Set in Nagoya in the late nineteenth century, the film revolves around Hibotan no Oryū, a young and beautiful “female gambler” who gets apprenticed to the Nishinomaru, a local yakuza under constant threat of the Kanahara, a rival yakuza in collusion with a powerful politician, Furuta. Jirō, a son of the Nishinomaru’s boss, is in love with Yaeko, a daughter of the Kanahara’s head. With the help of Hanaoka, the Kanahara’s lieutenant, Oryū helps the young couple run off together to Osaka, which instigates the all-out violent war between the two syndicates.
Ever since the success of the French crime film Zigomar in 1911, the Japanese film industry has produced numerous movies depicting criminals and the detectives who try to apprehend them. Chivalric yakuza, modern mobsters, knife-wielding molls, hardboiled gumshoes, samurai detectives, femme fatales, and private eyes populate Japanese cinema, from period films to contemporary dramas, from genre cinema to art film, from the work of genre auteurs like Makino Masahiro to masters like Kurosawa Akira. Cinematic representations of crime have served in Japan to draw the boundaries of society and the nation, define the nature of reason and epistemology, shape subjectivity and gender, explore the transformations of modernity, and even express the desire for political transformation. Surprisingly, little of this rich lode of cinema has been introduced abroad. This series, co-sponsored with the National Film Center of the National Museum of Modern Art, Tokyo, will present some of the masterworks of Japanese gangster film, detective cinema, and Japanese noir, in subtitled archive prints that have rarely been seen abroad. The series will conclude with a symposium featuring an international panel of experts on Japanese crime film, and a world premiere screening of a newly struck English subtitled print of the classic gangster melodrama, CHUTARO OF BANBA. All films are in 35mm with English subtitles. This is the fifth of 10 films.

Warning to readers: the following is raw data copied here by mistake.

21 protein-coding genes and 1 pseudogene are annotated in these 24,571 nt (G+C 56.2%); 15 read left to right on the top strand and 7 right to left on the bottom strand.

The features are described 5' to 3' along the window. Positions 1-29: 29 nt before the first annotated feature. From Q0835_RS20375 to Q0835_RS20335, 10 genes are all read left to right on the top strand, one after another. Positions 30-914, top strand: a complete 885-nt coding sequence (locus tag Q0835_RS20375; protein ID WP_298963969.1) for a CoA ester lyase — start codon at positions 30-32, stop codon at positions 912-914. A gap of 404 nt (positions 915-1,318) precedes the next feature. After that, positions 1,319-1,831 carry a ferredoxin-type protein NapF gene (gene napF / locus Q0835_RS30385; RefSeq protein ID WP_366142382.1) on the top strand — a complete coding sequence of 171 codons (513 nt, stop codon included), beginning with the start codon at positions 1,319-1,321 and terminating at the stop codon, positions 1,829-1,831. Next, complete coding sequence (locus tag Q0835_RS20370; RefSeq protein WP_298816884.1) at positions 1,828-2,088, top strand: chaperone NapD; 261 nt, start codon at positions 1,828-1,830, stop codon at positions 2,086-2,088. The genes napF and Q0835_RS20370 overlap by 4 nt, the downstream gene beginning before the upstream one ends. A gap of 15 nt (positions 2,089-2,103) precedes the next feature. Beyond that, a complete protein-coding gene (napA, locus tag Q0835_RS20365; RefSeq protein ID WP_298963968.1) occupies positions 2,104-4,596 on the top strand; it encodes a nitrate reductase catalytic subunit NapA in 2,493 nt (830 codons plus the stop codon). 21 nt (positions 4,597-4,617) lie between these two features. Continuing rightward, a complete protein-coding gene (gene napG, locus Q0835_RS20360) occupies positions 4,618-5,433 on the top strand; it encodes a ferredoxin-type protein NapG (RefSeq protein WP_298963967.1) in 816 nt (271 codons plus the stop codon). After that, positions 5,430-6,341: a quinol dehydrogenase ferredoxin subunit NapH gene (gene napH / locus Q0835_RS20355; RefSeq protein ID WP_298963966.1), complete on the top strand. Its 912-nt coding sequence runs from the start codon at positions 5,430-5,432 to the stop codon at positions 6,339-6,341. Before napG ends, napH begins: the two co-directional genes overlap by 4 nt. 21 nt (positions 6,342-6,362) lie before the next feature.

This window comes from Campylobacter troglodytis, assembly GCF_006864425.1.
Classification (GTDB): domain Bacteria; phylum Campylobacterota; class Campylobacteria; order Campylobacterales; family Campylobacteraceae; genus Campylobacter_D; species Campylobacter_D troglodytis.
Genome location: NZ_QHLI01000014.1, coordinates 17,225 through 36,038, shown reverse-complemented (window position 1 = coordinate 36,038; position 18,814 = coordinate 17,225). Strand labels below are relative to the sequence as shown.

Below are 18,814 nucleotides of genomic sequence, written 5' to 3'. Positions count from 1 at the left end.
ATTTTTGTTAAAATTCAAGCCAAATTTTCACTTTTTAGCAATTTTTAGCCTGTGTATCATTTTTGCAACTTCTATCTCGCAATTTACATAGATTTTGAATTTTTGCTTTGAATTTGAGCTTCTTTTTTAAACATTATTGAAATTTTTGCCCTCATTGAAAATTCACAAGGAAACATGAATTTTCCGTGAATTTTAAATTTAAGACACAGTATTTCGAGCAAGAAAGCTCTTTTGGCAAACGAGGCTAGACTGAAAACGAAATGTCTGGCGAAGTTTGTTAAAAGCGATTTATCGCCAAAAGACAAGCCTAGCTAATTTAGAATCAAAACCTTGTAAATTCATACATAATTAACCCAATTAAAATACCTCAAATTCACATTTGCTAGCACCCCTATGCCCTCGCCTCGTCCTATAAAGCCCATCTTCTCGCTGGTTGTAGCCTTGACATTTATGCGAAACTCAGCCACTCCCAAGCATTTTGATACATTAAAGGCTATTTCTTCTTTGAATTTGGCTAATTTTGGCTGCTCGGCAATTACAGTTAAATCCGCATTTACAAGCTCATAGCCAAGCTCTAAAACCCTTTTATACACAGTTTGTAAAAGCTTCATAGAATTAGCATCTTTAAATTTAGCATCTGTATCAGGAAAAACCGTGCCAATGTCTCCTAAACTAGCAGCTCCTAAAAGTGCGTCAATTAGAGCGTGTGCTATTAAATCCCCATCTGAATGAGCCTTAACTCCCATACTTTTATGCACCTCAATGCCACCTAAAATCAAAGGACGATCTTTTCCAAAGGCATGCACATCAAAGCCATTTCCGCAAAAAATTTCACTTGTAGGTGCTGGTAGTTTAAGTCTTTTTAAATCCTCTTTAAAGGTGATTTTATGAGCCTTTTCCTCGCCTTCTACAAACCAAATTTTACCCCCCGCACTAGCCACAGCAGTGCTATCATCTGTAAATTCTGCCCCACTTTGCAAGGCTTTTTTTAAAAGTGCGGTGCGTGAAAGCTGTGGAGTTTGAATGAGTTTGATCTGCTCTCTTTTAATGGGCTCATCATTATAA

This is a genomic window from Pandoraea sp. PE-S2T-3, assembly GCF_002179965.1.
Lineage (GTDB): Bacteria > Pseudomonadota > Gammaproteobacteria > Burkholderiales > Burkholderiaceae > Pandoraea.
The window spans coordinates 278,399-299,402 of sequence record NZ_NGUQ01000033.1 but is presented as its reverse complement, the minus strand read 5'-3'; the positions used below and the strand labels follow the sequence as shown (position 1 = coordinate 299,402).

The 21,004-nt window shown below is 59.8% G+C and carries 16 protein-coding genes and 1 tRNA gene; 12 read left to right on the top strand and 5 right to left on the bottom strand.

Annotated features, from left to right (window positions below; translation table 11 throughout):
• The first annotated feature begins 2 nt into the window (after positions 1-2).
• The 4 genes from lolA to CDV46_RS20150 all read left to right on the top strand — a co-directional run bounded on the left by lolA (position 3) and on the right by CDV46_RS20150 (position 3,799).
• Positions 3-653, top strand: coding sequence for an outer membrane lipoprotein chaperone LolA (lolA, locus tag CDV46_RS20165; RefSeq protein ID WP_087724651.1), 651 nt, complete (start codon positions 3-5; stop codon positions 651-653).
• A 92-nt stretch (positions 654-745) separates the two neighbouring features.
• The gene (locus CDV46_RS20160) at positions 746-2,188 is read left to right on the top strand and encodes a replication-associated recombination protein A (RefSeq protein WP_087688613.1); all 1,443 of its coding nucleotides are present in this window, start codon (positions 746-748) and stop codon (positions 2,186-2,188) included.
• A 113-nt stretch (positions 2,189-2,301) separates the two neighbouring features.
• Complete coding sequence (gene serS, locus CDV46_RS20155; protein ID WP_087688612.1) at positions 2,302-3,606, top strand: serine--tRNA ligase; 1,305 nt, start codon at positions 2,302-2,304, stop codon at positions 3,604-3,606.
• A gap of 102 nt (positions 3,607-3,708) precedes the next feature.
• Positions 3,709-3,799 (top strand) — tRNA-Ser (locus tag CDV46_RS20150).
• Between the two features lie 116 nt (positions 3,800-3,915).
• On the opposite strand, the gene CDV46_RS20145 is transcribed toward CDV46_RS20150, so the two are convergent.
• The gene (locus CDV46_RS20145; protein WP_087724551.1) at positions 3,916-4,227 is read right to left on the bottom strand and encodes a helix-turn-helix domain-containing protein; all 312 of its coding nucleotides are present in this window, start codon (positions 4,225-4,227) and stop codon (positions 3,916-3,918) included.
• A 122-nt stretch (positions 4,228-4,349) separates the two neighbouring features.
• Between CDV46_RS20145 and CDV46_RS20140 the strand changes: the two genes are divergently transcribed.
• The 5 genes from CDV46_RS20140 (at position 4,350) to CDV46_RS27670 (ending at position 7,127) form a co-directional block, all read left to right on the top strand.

Still courtesy of Toei.